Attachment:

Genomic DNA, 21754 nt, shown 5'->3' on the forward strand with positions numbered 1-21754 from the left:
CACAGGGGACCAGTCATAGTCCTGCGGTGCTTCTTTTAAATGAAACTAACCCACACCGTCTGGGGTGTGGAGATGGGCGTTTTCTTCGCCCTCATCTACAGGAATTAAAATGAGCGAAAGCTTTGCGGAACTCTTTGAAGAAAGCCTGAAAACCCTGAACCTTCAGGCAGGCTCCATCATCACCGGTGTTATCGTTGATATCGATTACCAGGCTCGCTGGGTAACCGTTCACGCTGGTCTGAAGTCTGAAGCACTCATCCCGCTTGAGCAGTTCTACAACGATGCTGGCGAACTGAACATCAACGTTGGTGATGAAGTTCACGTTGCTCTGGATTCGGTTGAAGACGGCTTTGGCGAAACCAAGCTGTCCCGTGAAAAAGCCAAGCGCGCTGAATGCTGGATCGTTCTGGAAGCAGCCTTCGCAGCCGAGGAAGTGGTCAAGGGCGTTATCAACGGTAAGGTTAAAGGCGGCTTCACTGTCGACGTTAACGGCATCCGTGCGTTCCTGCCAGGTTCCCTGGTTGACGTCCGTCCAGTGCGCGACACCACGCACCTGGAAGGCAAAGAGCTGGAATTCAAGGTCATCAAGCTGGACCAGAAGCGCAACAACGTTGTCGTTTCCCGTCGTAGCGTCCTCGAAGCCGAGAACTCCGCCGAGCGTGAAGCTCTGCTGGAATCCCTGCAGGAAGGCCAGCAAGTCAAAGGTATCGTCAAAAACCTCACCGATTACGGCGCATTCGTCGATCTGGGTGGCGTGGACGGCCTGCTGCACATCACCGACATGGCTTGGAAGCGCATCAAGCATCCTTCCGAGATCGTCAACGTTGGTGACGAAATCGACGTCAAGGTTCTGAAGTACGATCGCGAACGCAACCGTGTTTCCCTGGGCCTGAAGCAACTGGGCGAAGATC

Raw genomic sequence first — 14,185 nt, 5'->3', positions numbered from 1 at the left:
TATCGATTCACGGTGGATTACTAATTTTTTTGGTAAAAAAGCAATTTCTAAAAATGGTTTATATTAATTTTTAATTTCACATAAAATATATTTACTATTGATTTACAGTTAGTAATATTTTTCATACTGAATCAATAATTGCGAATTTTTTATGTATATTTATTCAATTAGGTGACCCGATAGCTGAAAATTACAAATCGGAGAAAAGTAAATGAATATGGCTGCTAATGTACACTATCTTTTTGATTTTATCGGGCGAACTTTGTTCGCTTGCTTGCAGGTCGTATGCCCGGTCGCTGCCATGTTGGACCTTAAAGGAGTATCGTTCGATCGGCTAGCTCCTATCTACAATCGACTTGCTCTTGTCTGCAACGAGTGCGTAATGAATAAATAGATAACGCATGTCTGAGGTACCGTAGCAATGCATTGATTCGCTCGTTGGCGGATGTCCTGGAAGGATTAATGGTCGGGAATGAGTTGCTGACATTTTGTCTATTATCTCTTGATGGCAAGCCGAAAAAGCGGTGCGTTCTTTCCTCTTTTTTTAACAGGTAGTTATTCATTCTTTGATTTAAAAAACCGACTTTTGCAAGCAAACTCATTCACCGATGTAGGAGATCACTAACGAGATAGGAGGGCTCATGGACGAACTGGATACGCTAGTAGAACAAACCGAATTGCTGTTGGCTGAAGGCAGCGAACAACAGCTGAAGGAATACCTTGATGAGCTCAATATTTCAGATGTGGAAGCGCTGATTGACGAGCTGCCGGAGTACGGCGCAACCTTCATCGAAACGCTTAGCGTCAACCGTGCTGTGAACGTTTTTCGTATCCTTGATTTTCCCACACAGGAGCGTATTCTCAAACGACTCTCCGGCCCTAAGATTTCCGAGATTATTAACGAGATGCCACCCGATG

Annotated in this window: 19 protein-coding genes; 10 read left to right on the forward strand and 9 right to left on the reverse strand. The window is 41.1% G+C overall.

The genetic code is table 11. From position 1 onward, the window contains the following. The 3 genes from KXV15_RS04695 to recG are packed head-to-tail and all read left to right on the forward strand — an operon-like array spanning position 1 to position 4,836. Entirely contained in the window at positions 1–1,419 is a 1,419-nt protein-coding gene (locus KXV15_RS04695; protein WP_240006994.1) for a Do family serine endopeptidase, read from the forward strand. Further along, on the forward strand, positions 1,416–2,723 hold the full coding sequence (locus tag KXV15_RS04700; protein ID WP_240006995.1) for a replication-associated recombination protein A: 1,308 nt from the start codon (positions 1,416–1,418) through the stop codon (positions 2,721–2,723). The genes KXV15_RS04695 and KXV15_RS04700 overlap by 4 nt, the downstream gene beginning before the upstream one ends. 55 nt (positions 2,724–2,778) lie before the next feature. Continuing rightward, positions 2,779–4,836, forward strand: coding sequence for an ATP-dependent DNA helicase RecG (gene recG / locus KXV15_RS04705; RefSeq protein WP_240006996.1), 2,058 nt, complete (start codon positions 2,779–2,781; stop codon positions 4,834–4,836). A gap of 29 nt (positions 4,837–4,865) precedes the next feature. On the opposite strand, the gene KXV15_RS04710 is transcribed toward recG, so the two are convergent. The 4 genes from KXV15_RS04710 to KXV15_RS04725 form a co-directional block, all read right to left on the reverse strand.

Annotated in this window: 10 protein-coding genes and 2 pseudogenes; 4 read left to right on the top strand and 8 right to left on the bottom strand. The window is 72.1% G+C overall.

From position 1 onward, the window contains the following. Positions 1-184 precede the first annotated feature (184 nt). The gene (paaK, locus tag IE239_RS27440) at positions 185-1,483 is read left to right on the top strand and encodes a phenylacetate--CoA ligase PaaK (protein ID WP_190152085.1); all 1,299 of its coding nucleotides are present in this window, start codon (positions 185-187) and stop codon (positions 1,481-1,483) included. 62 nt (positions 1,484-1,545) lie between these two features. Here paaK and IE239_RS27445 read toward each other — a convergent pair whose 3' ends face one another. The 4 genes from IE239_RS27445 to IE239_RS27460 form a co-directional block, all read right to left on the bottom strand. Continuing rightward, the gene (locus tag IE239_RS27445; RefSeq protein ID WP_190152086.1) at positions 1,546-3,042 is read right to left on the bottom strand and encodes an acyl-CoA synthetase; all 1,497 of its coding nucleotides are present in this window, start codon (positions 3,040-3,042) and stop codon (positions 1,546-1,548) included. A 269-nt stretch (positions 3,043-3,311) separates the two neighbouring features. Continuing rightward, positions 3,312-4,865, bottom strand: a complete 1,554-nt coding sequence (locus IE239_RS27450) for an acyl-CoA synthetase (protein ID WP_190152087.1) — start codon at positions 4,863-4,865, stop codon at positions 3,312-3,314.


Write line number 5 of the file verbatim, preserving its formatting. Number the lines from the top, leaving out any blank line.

Annotated in this window: 19 protein-coding genes; 10 read left to right on the forward strand and 9 right to left on the reverse strand. The window is 41.1% G+C overall.